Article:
GOLD -- How High?
Bernanke cut rates on December 11th, followed it up with a emergency cut last week, and then a new one today. Holy cow! Sure seems like someone is running scared, as cuts are becomming quite a common occurrence. I even believe we may see another emergency cut before March 18th. Stay tuned...
So, with all the recent rate cuts, what's happening w/regard to our economy and what are the expected consequences for gold?
Let me try to keep this simple and find a good starting point:
If you’ve been keeping an eye on the Gold and Silver Market over the last couple of years, you’re probably well aware of the fact that precious metals (PM) are exploding in price, but (like many) maybe you don’t really understand the PM market, or recognize the reasons why we’re seeing the rapid price increases.
Well, in an attempt to help you understand what is transpiring, I’ll provide a few of the reasons for the price explosion below:
- The US Housing bubble has finally burst and is expected to get much worse
- Our financial/banking system offloaded too much toxic paper (mortgage backed securities and derivatives of such) to foreigners and investors who have been burned badly & are not happy about it.
- Banking system write-downs have been massive thus far and more will follow
- Credit markets are locked up and mortgage lending standards have tightened dramatically; the negative consequences are expected to cross over to auto loans, credit cards, etc later this year
- Fed Chairman Bernanke and the PPT team (led by Treasury Secretary Paulson—previously CEO of Goldman Sachs and a Treasury “Plant”) have panicked and have sacrificed the dollar in an attempt to bail out our financial/banking systems -- By lowering rates 125 b.p. in just 8 days, at a time when the dollar is at its weakest point in history, should be proof enough of their priorities and loyalties.
- Deflation is on the horizon and therefore the Fed will make every attempt to INFLATE (print more money and inject it into the system—continuing to devalue our currency)
- Foreign dollar holders are working to diversify their holdings—among other things, in different currencies, commodities, energy & gold
- 43 of the world’s largest stock indexes, from around the globe, have officially entered “Bear” Territory in early 2008
- There is wide-scale pressure afloat to price oil in currencies other than the depreciating US Dollar
- OPEC nations are seriously discussing the need to de-peg their currencies from the dollar, as inflation internal to their domestic economies has been raging out of control
- Investors are fleeing volatile markets and are seeking security in gold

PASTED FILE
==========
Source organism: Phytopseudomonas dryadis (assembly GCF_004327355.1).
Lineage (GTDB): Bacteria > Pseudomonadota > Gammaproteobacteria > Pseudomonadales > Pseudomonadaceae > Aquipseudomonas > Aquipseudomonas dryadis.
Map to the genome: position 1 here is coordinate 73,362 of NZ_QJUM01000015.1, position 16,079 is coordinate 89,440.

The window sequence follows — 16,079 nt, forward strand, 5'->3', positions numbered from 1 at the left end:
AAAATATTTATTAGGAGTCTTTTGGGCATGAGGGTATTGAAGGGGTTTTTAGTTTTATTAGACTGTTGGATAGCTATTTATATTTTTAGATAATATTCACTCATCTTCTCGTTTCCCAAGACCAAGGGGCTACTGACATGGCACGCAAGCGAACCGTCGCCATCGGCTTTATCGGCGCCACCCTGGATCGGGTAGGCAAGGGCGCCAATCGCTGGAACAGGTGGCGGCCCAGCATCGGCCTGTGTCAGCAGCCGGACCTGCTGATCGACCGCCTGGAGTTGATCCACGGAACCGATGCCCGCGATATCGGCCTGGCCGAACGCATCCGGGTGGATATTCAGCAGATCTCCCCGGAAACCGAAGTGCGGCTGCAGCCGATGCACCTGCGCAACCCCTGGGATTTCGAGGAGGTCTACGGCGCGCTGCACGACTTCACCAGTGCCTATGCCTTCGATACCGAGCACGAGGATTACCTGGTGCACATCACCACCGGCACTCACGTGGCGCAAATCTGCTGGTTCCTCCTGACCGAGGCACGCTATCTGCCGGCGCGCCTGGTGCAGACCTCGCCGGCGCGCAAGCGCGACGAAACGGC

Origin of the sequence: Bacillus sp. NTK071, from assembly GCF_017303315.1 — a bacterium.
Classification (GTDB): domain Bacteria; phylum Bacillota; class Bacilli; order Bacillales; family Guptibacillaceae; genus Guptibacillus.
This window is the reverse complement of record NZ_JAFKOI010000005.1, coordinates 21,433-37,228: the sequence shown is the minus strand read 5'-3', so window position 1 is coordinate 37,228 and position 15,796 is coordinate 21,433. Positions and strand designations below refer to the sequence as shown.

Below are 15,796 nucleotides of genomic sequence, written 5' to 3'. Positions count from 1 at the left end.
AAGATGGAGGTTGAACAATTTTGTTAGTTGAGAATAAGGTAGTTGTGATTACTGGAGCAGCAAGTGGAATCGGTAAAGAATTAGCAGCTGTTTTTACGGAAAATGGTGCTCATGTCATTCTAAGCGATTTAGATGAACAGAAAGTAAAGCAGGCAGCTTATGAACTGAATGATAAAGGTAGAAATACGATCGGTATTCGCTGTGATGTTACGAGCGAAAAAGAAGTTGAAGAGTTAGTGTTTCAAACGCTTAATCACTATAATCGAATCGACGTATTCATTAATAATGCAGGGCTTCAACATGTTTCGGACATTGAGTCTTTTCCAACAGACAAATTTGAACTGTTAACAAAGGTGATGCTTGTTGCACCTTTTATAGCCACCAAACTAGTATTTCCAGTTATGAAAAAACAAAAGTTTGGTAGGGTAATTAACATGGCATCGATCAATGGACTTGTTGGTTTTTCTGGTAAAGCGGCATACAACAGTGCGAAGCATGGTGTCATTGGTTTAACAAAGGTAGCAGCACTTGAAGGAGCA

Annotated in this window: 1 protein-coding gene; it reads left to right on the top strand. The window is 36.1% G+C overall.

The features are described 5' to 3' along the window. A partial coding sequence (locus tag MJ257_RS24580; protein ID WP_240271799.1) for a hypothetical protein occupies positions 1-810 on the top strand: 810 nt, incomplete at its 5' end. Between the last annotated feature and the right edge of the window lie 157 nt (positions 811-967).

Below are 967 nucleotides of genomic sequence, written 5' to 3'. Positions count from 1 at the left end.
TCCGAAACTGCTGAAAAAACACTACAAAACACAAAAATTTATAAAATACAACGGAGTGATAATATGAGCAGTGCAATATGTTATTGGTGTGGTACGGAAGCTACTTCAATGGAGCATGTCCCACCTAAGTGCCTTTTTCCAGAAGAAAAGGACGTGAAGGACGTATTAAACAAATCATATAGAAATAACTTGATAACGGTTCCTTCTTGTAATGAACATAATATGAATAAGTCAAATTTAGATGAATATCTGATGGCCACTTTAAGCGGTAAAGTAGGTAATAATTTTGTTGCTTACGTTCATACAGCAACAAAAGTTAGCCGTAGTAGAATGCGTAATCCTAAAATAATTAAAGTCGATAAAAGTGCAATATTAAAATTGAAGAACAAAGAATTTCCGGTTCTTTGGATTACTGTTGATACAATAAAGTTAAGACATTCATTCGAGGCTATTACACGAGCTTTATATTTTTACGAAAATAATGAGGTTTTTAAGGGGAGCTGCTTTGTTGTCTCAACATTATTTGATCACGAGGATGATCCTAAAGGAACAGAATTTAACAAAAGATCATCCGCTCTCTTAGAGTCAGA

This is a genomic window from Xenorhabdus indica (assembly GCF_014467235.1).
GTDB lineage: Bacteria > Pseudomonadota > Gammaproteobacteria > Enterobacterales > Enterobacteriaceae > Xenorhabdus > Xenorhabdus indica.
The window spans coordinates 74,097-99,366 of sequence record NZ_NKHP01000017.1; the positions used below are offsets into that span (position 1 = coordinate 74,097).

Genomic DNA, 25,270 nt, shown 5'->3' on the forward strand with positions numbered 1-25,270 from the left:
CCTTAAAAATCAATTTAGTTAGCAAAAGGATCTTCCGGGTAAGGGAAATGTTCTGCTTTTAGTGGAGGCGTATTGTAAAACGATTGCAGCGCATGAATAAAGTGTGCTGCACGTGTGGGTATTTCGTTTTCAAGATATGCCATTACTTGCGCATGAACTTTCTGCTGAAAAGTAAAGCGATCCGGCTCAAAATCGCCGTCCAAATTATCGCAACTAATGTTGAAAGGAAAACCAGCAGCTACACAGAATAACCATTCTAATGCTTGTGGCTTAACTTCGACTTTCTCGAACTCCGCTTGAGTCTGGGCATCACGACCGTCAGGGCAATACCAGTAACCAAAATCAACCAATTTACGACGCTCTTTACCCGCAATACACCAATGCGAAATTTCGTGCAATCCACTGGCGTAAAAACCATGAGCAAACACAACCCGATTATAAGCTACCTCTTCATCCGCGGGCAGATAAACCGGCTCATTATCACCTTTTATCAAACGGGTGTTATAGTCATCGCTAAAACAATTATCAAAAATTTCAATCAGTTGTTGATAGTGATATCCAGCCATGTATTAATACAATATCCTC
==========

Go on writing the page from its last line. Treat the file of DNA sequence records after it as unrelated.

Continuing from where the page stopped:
Now, I'm not saying that we won’t encounter a volatile ride w/gold, as we will most likely experience wide swings in the future--some up and some down (maybe even a down-swing back into the low $800's in the not so distant future), but overall I believe the mid-to-long term trend is Up, Up, Up!
Ok, if the long-term trend is up, just how high can the gold price go?
Well, based on the 1980 high of ~ $850, today's > $920 price is a new "nominal" dollar denominated high, but if you were to adjust for government published inflation figures, gold would need to be > $2,200oz to equate to the $850oz, 1980 price.
Additionally, as I've told you before, our governments published inflation stats have been understated for many years, and if the true rate of inflation were to be used in the calculation process (using the same metrics from the early 80’s – metrics that have changed dramatically since--to severely understate inflation), Gold would need to be priced ~ $5,000oz to equate the $850 purchasing power of 1980.
Looked at another way: Gold was $35 oz back in 1971 and soared to ~ $850 in 1980 ($850/35=24.2)—so it increased in price by a factor of 24. Now, if we were to select the bottom of the last Gold bear market in 2001 and multiply $250oz by the same factor of 24, the potential upside target of $6,000oz is not unrealistic—if the same stag-flationary environment were to return (which many predict will happen).
With all that now said, I believe the fundamentals of today's economy are much worse than those in the 70's, as back in the day we were a net exporting country, had a strong manufacturing base, had a positive national savings rate, and very little debt. Today foreigners are holding > $4.4 Trillion of our dollars, we have a $9+ Trillion dollar debt load, are running extensive trade deficits ever year, and have > $60 Trillion in un-funded future obligations.
Bottom line: I feel this Gold bull market is still in its early stages. When gold finally breaks the $1,200 mark, common investors will most likely wake up and the gold market will be flooded with new dollars. Eventually, the gold market will become a bubble itself and when that happens, it may be time to cash out.
Hold on to your hat because it's going to be a very interesting and wild ride…